Posted in Book Reviews

Over the Rainbow: No Fourth River by Christine Clayfield @ClayfieldChris @Bookollective #BlogTour

Today is all about surviving and finding our inner strength! Happy Sunday everyone!

Thank you very much to Bookollective for inviting me to be part of this blog tour. All opinions in this review are mine. I received a copy of No Fourth River for review purposes.

36672128Title: No Fourth River
Author: Christine Clayfield
Date of publication:  June 2018
Publisher: RASC Publishing
Format: e-copy
Number of pages: 217

Electroshock therapy, child abuse and modern-day slavery… just another day in Christine’s life.

Take a heart-wrenching yet inspiring ride through one woman’s incredible journey that is so compelling that you are simultaneously trying to look away and unable to stop yourself from reading on.

Christine’s father is a wealthy, tyrannical man renowned in the diamond business. At the age of just five, little Christine is cast aside into a boarding school where she is ridiculed for two embarrassing problems. She grows up in a never-ending circle of traumatic experiences both in her boarding school and at home. It culminates into a falling out between father and child that was never fully mended, leading her into a world of promiscuity and alcohol, eventually landing her in a violent marriage.

Driven to the limits of despair and heartache, she creates a plan to escape her world of misery. Will her plan work?

A story that asks: How do you find the strength, when you suffer almost unbearable abuse and are broken beyond repair, to pick up the pieces of a shattered life?

my review red

Faint-hearted darlings, pass your way.

No Fourth River is a raw testimony of a life of abuse. But this is putting it in a nutshell. The author makes sure you can feel every inch of pain, every sting of humiliation, every scar of psychological abuse. Through a split storyline, we follow Christine growing up, enduring an endless string of events which will shape her future, her vision of herself and of the world.

I will admit I had to take breaks reading this story. There is so much you can take before your eyes start avoiding the words. It was painful to read. It was painful to imagine. Although I found the narrative going back and forth from the past to the future very interesting, I couldn’t help thinking there was a bit of repetition to the story. But I guess it only reflects a daily life of suffering. It doesn’t happen once. You are forced into this way of life over and over and over.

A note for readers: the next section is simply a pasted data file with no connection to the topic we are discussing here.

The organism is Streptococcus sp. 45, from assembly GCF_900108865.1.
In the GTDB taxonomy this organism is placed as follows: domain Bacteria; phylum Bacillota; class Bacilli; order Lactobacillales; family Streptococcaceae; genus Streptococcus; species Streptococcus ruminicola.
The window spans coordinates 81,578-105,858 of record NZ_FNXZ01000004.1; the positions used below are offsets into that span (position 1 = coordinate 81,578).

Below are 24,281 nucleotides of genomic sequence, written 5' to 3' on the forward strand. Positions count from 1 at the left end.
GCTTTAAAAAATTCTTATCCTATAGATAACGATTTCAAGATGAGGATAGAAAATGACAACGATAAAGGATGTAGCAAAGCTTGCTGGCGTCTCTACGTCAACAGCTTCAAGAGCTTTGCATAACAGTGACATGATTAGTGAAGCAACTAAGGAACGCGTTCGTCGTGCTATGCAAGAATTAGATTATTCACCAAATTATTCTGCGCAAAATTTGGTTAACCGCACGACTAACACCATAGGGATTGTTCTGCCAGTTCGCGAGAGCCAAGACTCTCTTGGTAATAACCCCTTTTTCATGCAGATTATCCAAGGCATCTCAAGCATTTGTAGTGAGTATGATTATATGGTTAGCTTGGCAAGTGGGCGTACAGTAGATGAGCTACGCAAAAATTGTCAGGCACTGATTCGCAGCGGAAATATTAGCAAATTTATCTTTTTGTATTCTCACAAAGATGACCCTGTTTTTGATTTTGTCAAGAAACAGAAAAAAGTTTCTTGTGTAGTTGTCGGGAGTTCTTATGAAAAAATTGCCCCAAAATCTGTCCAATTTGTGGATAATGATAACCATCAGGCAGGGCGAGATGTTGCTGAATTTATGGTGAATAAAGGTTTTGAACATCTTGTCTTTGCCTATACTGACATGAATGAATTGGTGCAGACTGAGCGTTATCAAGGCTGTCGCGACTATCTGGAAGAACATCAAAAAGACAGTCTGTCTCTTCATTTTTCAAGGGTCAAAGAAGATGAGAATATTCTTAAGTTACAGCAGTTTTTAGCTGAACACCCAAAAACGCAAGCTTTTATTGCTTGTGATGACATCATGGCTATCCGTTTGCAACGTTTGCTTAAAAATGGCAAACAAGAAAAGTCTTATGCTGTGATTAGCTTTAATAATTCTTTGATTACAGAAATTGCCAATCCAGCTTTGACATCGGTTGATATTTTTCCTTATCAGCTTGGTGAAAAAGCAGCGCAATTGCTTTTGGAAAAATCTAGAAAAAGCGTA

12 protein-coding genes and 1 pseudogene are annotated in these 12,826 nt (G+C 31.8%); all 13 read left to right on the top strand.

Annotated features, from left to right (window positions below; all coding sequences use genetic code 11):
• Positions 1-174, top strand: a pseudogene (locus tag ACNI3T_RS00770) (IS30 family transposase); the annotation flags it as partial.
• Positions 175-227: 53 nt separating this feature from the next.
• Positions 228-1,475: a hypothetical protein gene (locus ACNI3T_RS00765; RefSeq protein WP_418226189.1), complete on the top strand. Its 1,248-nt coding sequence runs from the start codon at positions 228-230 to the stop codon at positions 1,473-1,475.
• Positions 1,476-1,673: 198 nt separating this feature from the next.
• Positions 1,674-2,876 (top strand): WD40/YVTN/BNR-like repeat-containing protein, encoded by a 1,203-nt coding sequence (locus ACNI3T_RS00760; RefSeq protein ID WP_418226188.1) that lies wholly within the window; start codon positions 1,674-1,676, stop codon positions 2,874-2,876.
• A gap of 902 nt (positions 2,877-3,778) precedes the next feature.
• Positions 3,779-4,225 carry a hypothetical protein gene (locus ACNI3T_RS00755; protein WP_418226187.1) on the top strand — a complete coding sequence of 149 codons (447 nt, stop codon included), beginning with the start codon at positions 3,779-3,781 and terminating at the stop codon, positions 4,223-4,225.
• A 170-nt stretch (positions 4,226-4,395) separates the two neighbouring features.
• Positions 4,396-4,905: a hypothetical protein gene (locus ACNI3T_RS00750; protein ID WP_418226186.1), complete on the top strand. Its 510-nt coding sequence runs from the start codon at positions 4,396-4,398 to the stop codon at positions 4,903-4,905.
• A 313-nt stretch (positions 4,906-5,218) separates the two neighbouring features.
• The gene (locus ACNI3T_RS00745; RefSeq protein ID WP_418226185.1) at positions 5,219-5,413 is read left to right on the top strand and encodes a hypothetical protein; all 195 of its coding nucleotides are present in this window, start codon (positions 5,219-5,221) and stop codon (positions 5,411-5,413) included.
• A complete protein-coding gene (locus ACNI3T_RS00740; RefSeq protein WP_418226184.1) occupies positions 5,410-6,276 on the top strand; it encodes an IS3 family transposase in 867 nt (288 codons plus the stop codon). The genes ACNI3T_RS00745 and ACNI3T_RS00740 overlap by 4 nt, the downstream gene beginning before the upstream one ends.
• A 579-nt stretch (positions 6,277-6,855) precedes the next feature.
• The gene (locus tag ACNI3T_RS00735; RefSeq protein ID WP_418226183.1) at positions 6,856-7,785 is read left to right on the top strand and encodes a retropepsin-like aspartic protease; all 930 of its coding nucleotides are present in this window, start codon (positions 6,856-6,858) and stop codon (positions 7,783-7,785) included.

Christine explains with a lot of care but without holding anything back. My heart broke many times during my reading, and I wish I could jump into the pages and prevent some things from happening. It is one of those true stories which pulls at your heartstrings and make you go “This can’t happen.”

But it does.

No Fourth River, with its brilliant name and all the strength from the author, tells the story of survival, mistakes, and how to grow up with such a heavy past.

I was surprised at the second half of the book, when an adult Christine tells of her better years. I won’t spoil anything and I am sure it will help other picture how life can be better, treat you with more kindness, and give you a life after the nightmare, but the contrast between Christine’s two different eras struck me as “almost too good to be true”. I am delighted Christine found a way to escape, but the difference between the violence of the first part and the blue sky after the storm somehow had me going skeptical. I do know Christine explains her life ‘after’ the awful things she went through weren’t all flowers and happiness, but she focused on those good things, which is a very powerful message of hope. Maybe some transition would have helped me get a better understanding.

No Fourth River is a heart-breaking book which goes over an entire life, going from the deepest dark to the brightest colours, taking the reader through pain and joy. You are bound to feel. We need more of this kind of stories to open minds and hearts. To mend. A true inspiration story.

13 thoughts on “Over the Rainbow: No Fourth River by Christine Clayfield @ClayfieldChris @Bookollective #BlogTour

  1. I can see why you would need breaks between reading this book. It sounds like a very difficult read. But as a true story, it should be told and hopefully it will help others in similar situations find hope. Plus it might have been therapy for the author to write it?
    Amanda.

    Like

  2. Wow! Great review. It sounds like A Little Life with a happy ending. Which makes me feel compelled to read it and avoid it at the same time. I love sad, emotional books but sometimes it’s just TOO much. You’ve got me really interested in this one though.

    Like

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